The Mbulu, or Iraqw as they call themselves, are thin-boned, Cushitic-language-speaking people who originally came from the Horn of Africa. They inhabit this high plateau beneath the Crater Highlands.Once you have passed this Mbululand, cultivation stops and you are entering the magnificent forest of the Ngorongoro Conservation Area where you soon reach Lodware Gate, the entrance to Ngorongoro.After passing the gate, the road climbs up the southern flanks of the Ngorongoro volcano. The montane forest you are passing gets thicker and thicker. As you climb the mountain; the air gets cooler. Tall, silvery-trunked Pillar Wood, flat-topped Peacock Flower Acacias and broad-leafed Croton surround you as you pass through this tree filled area. On the road side you see the eye-striking yellow flowers of Crotolaria bushes, also called Lion’s claw. Your ride up the extinct Ngorongoro volcano is intoxicatingly beautiful.In reaching the Ngorongoro crater rim, you’ll catch the first glimpse of the crater floor, one of the most famous wildlife sanctuaries; that is often described as the eighth wonder of the world. This huge bowl is the world’s largest unbroken, un-flooded, volcanic caldera – formed by a giant volcano exploding and collapsing onto itself around 2-3 million years ago. It covers an area of about 250sq.km, is about 20km across and the depth from the crater floor to the rim averages around about 610m on average. It is considered ‘a natural enclosure’ for a wide range of wildlife; due to the steep sides the animals do not migrate and leave the crater – meaning it’s an amazing place to see African wildlife all year round. From this viewpoint, you can imagine, the size and scale of how big the original volcano must have been, as you see the staggering size of the crater spanning off in a complete arc to either side of you.As you look down you can see stretches of grass savannah, swamps, streams, forests, low hillocks and the soda lake, Lake Magadi. You will also definitely be able to make out herds of animals on the crater floor, although they are just tiny dots from above. But looking through your binoculars, you can see what they are: herds of buffalos, wildebeests, zebras and gazelles. Most of them could leave the crater at any time but they have everything they need inside – so why bother?Shortly after this first view point you’ll reach the memorial stones of Professor Bernhard Grzimek and his son Michael. They were the makers of the film “Serengeti Shall Not Die” and published a book of the same name in 1959. They conducted surveys and censuses of the animals in the Serengeti and the Ngorongoro crater and were heavily involved in the fight against poachers. Tragically Michael was killed in an aeroplane accident over the Ngorongoro Crater in 1959 and his father returned to Germany where he set up the Frankfurt Zoological Society. He died in 1987 requesting in his will that he should be buried beside his son in Tanzania. Their memorials remain as a reminder of all the work they did to protect this part of Africa.Leaving the memorial stones your driver will follow the road on the western edge of the caldera rim. Elephant and buffalo are often seen here in the forest but you might be even more excited at the prospect of seeing a leopard, as usual your guide’s intimate knowledge of the area and keen eyesight will make sure you miss nothing. Once you have passed Ngorongoro Crater Lodge, an expensive, lodge on the crater rim, the forest thins out into pastures of tussock grass. Sprinkled among the meadows are gnarled Nuxia congesta trees, wrapped under heavy robes of gray-green moss. With this grassland come the Maasai and their herds; you’ll encounter small groups of Maasai women and children at the roadside, and Maasai men with their cattle herds.Where the road down to the crater floor begins, you will stop at another viewpoint with a great vista over the crater floor and its pink-fringed soda lake. The road is a one-way route, which is narrow and rough. The track coils alarmingly among rocks and soon the dotted black stones you have been seeing from the top turn out to be herds of animals. Tall succulent trees, including Euphorbia candelabrum and Euphorbia bussei, line the roadside. When flowering (pink or white), they attract swarms of bees but the honey they produce irritates and burns the mouth, it’s inedible.At the end of your descent, after about 20 minutes, you reach the Seneto Springs, where we stop for you to stretch your legs, you can have a few steps out of the vehicle to observe all sorts of wild animals and absorb the very special atmosphere. The rest of the day you spend cruising around the crater floor allowing you to take in the true beauty of the area and view large populations of wildlife. Your safari guide will raise the roof again (so you can stand up) and you are properly on safari again. You will see hundreds of wildebeest grazing peacefully side by side with gazelles and zebras. There is no other antelope like the wildebeest. It looks like it was assembled from spare parts – the forequarters could have come from and ox, the hindquarters from an antelope and the mane and tail from a horse. The antics of the territorial bulls during breeding season have earned them the name “clowns of the savannah.”Zebra and Wildebeest are together and following each other as they eat different parts of the grass, therefore working in a great natural team. Hyenas and jackals are often seen hiding in the shade or in their mounds and dens, waiting for sick animals to prey on. Sometimes you see hyenas and jackals on the margins of Lake Magadi, where they try to catch flamingos. Clouds of pink and white feathers indicate the sites of these feasts.There is so much to see:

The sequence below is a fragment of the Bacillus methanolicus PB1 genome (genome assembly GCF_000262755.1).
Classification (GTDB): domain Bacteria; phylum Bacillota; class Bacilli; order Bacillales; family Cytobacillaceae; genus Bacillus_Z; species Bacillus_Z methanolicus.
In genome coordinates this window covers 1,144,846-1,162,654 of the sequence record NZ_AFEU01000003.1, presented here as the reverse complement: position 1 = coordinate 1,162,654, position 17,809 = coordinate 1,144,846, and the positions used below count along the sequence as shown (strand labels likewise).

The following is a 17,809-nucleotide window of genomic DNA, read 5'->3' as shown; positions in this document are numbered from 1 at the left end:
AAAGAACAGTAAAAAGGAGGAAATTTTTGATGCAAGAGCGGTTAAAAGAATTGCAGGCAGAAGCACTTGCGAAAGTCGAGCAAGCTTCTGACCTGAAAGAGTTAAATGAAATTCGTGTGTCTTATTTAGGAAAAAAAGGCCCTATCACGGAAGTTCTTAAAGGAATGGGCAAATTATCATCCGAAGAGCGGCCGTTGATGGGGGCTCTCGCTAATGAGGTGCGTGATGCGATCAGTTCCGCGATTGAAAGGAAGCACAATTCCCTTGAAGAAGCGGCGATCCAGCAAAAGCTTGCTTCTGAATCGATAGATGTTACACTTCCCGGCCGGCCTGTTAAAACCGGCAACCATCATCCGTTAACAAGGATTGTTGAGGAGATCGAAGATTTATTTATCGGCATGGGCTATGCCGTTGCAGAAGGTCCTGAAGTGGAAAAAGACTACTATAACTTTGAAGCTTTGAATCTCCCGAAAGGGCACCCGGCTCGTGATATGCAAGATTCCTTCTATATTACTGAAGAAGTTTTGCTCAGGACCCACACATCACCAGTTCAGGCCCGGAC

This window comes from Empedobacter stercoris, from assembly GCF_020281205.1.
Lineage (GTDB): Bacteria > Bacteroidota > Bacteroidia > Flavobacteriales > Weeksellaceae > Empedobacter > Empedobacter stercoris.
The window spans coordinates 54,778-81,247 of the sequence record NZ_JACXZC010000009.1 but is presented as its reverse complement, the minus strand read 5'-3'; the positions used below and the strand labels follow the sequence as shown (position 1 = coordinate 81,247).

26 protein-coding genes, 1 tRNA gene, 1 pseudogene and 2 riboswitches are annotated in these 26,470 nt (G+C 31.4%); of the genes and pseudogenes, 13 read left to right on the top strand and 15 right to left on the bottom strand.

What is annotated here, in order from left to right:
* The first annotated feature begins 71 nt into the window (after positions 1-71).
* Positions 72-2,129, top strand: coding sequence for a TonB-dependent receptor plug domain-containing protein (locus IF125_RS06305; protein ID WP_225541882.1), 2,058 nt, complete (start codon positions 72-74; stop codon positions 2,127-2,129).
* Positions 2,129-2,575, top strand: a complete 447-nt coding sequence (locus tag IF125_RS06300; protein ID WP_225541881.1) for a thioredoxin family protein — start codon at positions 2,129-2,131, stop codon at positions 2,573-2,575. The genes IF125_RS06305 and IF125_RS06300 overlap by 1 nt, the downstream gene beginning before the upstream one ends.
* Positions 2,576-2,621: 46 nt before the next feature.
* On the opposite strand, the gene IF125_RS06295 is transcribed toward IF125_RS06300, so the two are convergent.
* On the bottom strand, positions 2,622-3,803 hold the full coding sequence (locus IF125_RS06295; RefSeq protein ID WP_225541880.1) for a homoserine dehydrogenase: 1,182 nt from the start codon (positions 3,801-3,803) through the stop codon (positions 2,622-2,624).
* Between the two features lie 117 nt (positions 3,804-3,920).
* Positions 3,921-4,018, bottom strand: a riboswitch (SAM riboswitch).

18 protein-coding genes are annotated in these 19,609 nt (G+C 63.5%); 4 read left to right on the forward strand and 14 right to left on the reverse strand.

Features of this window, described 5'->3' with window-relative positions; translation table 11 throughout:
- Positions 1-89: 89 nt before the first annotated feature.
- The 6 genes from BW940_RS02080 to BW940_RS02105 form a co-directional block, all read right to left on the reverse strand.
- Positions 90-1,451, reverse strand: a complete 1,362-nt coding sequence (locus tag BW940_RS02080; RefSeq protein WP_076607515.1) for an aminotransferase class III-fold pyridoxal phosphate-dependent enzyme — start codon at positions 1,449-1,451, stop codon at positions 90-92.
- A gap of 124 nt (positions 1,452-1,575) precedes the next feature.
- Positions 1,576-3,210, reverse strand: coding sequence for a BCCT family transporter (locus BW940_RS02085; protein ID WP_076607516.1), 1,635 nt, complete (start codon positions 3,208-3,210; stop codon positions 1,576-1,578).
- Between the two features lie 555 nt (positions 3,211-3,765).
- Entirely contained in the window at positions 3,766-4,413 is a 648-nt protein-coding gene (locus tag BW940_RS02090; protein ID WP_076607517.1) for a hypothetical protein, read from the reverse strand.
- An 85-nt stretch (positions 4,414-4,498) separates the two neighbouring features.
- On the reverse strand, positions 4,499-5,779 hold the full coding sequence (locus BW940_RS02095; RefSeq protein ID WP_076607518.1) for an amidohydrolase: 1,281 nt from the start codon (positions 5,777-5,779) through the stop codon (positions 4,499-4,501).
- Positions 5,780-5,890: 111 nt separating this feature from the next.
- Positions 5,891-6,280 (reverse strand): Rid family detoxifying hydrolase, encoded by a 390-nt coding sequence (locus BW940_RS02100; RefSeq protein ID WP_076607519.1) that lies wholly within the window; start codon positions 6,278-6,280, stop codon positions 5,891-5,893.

- A big buffalo herd is approaching from the hillside, emerging from a cloud of dust.
- In the swampy Lerai Forest you can see very old solitary elephant bulls (70 to 80 years old) and small bachelor groups debarking Acacia trees and breaking off big branches.
- A pair of cheetah patrols the lakeside; from time to time they shake the fine white soda dust off their paws, as they carry on hunting for prey.